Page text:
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New Pony: A Horse Less Anthology

1 rating: 5.0
A book by Jen Tynes

New Pony: A Horse Less Anthology, edited by Erika Howsare & Jen Tynesincluding work by Erik Anderson, Cynthia Arrieu-King & Kristi Maxwell, Sarah Bartlett & Emily Kendal Frey, Eric Baus & Seth Perlow, Sommer Browning & Brandon Shimoda, … see full wiki

Tags: Book, Poetry
Author: Jen Tynes
Publisher: lulu.com
1 review about New Pony: A Horse Less Anthology

Very New Directions in Poetry

  • Aug 18, 2010
Rating:
+5
NEW PONY: A Horse Less Anthology edited by Jen Tynes and Erika Howsare is as unique as any poetry anthology on the market today. Beginning with the bizarre 'pony' depicted on the cover by illustrator Shawn Huelle the reader knows that inside may be just as weirdly assembled and different a collection of works as that cover suggests. And that assumption is right.

These astute editors have combed the submissions by many poets, poets who create as single writers as well as the introduction of poems written by two people - a technique new to this reader, and have come up with a selection of works that range from broad comedy and parody to tenderness and introspection. Some of the poets are already well-known (Paul Siegell, Ravi Shankar - no, not that one -, William Walsh, etc), but there are many here who will doubtless be on their way up soon. Justin Taylor in 'Note on Process' offers a prose riff on the impression and incorporation of the works of author WG Sebald becoming an attempt at a poem. Andrea Rexillius and Susan Scarlata are represented by four poems that lead us to understand how two poets can create one poem: 'Even Like' and 'Even As' are as atmospheric as the air that separates their thoughts. Dani Rado is represented by an extended work of prose 'A Response to your Story, "An Iris in the Mail' - rich in imagination and beautifully crafted. Kirk Keen in 'Hollyhock' manages to lead the reader down a strange path of his creation until the last three stanzas of this poem kick us in the gut. Shawn Huelle and Jess Wignet provide 'Quiz' - a piece that challenges as it entertains. 'Insect Wildlife' opens the anthology with a prolonged exploration of writing and the art of writing by Erik Anderson, a stunning piece that prepares the reader for the wild things to follow, like the always fresh and surprising Paul Siegell's "Pooch surprised me with tickets to the Barnes Foundation" and his usual play with spacing words on the page as in 'Patchwork Acrobatics: Harlequin Period Typos'.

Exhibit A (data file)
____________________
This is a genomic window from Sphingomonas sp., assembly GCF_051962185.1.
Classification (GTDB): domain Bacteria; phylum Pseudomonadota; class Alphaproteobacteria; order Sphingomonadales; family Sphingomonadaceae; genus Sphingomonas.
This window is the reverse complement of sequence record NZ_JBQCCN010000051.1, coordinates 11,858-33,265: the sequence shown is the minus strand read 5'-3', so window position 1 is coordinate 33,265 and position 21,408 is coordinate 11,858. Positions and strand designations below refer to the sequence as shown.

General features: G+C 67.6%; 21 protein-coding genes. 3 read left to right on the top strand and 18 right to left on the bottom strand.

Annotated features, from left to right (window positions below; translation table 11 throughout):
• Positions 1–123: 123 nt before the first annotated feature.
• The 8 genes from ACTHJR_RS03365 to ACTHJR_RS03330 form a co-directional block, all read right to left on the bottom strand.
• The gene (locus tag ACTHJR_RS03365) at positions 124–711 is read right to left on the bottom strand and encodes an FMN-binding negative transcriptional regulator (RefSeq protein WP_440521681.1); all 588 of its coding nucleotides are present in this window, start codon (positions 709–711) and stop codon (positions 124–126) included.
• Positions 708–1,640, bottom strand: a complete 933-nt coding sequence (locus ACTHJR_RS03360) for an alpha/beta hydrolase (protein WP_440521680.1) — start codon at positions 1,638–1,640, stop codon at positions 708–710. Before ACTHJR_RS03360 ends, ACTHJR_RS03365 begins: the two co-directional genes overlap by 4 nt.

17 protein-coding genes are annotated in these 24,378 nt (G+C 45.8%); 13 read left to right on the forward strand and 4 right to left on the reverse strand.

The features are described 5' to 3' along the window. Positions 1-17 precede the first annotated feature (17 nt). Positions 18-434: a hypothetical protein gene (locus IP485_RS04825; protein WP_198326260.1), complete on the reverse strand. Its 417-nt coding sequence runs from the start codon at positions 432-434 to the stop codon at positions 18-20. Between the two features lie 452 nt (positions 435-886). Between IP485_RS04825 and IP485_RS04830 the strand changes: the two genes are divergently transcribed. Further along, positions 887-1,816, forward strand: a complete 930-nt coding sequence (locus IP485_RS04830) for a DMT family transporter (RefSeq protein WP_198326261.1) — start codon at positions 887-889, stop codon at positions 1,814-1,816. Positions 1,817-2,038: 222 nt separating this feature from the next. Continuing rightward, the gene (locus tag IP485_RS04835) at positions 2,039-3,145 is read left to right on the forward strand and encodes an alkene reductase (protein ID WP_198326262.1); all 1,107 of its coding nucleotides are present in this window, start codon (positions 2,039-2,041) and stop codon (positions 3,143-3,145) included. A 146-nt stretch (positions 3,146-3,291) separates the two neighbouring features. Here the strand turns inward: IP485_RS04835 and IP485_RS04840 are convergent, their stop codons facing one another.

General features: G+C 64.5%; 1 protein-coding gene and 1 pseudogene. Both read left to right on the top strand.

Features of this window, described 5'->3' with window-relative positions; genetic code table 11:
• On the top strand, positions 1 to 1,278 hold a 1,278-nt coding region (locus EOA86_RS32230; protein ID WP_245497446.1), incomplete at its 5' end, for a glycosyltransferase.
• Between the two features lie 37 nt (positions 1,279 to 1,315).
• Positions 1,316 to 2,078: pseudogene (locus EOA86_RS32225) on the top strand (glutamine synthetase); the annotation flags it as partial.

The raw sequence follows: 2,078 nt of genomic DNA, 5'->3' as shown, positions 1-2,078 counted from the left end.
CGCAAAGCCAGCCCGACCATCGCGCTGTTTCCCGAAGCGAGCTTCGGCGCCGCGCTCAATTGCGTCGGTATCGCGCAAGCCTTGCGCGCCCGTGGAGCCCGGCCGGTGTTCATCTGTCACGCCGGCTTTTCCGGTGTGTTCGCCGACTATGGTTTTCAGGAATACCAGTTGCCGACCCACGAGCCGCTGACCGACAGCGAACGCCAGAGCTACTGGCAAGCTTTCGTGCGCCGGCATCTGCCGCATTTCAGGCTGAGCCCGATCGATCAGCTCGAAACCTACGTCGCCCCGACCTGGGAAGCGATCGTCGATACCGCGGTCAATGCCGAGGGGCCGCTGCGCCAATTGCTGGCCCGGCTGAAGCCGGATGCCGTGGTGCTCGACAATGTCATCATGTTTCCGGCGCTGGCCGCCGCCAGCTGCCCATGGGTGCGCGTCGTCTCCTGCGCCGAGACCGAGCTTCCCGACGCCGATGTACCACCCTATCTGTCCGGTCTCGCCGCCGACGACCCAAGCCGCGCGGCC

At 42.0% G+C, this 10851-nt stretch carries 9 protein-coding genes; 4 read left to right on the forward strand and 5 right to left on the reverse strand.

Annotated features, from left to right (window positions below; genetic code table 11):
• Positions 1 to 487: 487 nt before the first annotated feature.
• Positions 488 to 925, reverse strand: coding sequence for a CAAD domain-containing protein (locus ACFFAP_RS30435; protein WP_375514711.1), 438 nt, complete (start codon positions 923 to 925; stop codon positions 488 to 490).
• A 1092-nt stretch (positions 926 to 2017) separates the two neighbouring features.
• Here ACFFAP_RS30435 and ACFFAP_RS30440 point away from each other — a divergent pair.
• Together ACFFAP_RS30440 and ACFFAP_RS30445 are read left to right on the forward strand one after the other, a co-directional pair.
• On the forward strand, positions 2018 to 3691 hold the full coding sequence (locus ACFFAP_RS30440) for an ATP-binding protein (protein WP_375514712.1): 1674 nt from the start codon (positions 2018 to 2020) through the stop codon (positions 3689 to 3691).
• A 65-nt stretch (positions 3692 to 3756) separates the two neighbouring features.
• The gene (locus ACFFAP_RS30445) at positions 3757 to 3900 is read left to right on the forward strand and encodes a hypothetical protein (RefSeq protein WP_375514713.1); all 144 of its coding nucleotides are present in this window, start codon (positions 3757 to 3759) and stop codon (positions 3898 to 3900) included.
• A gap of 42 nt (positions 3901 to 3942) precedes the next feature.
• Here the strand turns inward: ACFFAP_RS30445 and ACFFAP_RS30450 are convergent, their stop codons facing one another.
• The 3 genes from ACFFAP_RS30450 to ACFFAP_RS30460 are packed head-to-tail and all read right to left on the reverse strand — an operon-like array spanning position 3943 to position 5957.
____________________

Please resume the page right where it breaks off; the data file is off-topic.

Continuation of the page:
For readers who love the unique in poetry or who love to discover new voices who twist definitions of poetry in novel directions, this anthology is a must. It is well designed, beautifully edited, and rich in fine new work by a slew of good poets. Grady Harp, August 10

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